Inter-Team Negotiation Support, Coalition Formation, and Negotiation Outcomes: An Empirical Study

Inter-Team Negotiation Support, Coalition Formation, and Negotiation Outcomes: An Empirical Study

Xiaojia Guo (National University of Singapore, Singapore), John Lim (National University of Singapore, Singapore) and Fei Wang (Application Consultant, Singapore)
DOI: 10.4018/978-1-60566-962-5.ch020
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Abstract

This chapter is an attempt to investigate the role of negotiation support systems (NSS) in supporting inter-team negotiations, which have become commonplace for today’s business negotiations. Inter-team negotiations differ from simple dyadic negotiations, and are associated with enormous complexity introduced by the negotiating team dynamics. When there are three or more members in a negotiating team, coalition formation by team members stands out as an intriguing phenomenon, of which cultural diversity is a primary antecedent. NSS through altering coalition formation dynamics have important impacts on various negotiation outcomes. An experiment was conducted to test the authors’ research model and hypotheses. A content analysis was undertaken to measure the extent of coalition formation. Besides the quantitative approach, a qualitative analysis was also conducted to further enhance our exploratory efforts in examining the phenomenon. The results provide initial evidence of the usefulness of NSS in supporting inter-team negotiations, and have both theoretical and practical implications.
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Introduction

Negotiation has been treated as persuasive social processes, involving dyads, small groups, organizations or governments in an attempt to “define or redefine the terms of their interdependence” (Walton & McKersie, 1965 p. 3). Much research on cognitive and social processes of negotiation has been conducted in the context of dyadic interpersonal negotiations. However, today’s organizations are increasingly relying on teams as the prevalent mode for negotiations. In line with Lewicki et al. (2003), we adopt the term inter-team negotiation to describe the situations where two or more co-negotiators sharing interests and priorities negotiate with two or more co-negotiators on the other side who share their own interests and priorities. A few negotiation researchers have looked into inter-team negotiations (see Lewicki et al., 2003 for a review). Nonetheless, there is an absence of the examination into the intra-team dynamics, which constitute an important level of analysis in the study of inter-team negotiations. When there are three or more members in a negotiating team, the phenomenon of coalition formation could easily arise. In terms of group structure, coalition formation can be seen as a step upward from individual controls to integrated preferences, which if consistently occurs between a subset of members, is conceivably detrimental to the inter-team negotiation process and outcomes.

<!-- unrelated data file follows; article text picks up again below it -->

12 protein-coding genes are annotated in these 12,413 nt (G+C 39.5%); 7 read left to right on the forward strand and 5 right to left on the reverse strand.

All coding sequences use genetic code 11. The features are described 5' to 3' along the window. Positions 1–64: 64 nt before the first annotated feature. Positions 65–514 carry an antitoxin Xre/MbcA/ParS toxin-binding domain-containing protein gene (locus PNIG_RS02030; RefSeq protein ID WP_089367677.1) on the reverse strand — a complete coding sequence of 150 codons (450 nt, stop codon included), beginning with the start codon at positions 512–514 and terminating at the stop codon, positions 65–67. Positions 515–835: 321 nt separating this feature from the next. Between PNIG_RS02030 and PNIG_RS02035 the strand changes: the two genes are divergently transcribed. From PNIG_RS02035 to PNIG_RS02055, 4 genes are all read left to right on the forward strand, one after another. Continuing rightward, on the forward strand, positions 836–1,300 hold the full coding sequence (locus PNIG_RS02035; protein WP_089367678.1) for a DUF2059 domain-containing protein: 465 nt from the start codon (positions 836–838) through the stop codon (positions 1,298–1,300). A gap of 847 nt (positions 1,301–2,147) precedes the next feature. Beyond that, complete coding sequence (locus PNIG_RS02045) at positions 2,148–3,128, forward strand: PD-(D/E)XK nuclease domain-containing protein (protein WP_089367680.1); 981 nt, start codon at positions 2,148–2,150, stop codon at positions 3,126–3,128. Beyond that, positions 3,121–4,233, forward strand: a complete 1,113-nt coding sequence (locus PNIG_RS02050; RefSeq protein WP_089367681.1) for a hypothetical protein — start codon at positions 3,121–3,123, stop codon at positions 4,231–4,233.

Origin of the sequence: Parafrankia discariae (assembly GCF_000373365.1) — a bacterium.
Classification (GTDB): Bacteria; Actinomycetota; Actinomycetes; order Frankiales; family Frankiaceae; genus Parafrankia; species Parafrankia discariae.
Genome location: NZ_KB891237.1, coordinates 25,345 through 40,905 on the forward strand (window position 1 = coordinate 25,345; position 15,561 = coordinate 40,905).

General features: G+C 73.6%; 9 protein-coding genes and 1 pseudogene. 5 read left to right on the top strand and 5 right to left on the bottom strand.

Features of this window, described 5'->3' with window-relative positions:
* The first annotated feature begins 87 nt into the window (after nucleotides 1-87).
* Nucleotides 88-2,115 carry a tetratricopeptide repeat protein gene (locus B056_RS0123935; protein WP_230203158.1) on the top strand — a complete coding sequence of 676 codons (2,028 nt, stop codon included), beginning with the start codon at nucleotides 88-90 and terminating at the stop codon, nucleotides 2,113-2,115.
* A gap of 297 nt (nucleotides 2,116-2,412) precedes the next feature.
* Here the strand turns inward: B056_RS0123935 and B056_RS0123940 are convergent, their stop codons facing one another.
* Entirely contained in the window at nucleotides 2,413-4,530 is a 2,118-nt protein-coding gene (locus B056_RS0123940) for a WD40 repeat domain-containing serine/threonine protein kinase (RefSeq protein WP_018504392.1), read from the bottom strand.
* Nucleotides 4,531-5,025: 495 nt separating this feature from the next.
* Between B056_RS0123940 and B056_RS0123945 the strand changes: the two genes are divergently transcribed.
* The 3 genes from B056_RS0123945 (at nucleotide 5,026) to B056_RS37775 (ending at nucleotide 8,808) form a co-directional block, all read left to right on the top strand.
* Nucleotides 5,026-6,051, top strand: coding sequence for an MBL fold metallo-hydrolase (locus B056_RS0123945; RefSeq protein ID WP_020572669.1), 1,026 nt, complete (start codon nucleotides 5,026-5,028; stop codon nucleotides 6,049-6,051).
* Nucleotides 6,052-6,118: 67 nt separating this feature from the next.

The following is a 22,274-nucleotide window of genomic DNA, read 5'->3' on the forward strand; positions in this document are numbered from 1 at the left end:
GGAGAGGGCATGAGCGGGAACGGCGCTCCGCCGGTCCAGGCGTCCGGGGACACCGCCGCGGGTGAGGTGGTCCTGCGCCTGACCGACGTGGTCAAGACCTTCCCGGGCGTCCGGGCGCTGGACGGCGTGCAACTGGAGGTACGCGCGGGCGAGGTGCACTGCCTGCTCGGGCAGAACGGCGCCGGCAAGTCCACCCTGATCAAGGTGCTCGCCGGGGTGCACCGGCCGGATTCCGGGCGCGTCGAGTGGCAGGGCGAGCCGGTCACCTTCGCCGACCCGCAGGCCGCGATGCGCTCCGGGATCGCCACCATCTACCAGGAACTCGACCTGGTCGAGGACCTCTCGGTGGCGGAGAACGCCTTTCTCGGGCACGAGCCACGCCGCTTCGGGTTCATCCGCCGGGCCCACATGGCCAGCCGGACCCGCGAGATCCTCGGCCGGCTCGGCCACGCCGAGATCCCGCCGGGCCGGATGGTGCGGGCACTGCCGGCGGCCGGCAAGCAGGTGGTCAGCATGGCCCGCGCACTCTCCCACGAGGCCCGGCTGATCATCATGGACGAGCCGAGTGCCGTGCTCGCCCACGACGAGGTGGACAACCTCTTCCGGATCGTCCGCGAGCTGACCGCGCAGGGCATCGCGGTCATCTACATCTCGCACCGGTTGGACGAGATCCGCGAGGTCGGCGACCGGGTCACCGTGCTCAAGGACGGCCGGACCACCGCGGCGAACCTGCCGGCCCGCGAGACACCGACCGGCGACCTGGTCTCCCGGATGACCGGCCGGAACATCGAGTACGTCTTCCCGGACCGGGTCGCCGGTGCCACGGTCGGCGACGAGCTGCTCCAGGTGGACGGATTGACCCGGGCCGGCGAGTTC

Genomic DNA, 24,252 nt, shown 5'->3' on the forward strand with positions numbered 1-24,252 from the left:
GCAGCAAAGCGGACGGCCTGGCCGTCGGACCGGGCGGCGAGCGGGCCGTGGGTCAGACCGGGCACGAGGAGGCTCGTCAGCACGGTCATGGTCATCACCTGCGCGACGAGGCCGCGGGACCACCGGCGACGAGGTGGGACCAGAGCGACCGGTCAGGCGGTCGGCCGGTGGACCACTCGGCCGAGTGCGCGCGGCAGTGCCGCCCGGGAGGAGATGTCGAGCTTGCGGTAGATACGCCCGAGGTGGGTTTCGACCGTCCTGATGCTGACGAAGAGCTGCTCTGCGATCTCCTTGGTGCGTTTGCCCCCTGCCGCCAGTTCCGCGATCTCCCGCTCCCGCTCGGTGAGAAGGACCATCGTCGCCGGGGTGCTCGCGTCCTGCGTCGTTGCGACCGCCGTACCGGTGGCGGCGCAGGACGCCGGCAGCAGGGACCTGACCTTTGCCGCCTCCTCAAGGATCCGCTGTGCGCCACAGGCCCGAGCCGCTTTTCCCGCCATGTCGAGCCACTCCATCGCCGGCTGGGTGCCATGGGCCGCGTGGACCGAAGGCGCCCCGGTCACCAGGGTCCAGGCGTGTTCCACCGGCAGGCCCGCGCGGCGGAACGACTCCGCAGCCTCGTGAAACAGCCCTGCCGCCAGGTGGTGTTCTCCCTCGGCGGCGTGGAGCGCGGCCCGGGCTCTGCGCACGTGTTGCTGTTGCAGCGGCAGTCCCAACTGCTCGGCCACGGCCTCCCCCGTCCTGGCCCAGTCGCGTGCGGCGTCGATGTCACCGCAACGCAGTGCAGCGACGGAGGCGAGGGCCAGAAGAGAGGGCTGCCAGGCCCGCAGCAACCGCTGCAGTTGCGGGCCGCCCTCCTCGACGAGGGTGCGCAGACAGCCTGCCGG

Negotiations are seen as complex, ill-structured and evolving tasks that require sophisticated decision support. Negotiation support systems (NSS) have thus been materialized as a special class of group support systems catered towards bargaining, consensus seeking and conflict resolution (Bui et al., 1992). As NSS have been mostly studied in dyadic interpersonal settings, it is necessary to examine their potential in supporting inter-team negotiations. An array of research issues would need to be addressed. Among these, coalition formation is a phenomenon unique to the team setting. This paper focuses on how NSS alter the extent of coalition formation in a negotiating team and in turn impact upon various negotiation outcomes.

Globalization has increased cultural diversity in organizations. Diverse culture introduces diverse perspectives which are conducive to organizational innovation. Notwithstanding the above, cultural diversity also introduces anxieties and conflicts. Cultural differences in negotiation have received considerable attention from researchers. However, cultural diversity and its consequences for inter-team negotiation have not yet been explored. We posit that cultural diversity in a negotiating team has a profound impact on the extent of coalition formation. Such postulation will be examined theoretically and empirically in this paper.

The rest of the paper is organized as follows. The important literature that has informed the study will first be reviewed in the following section on conceptual background. Based on the extant literature, the research model is proposed and the hypotheses are derived. We then proceed to elucidate the research method of the study, which involves essentially a laboratory experiment in verifying the research model and hypotheses. Analysis is subsequently performed on the empirical data collected; implications of the empirical findings are discussed. The paper is then concluded, with limitations pinpointed and future research opportunities highlighted.

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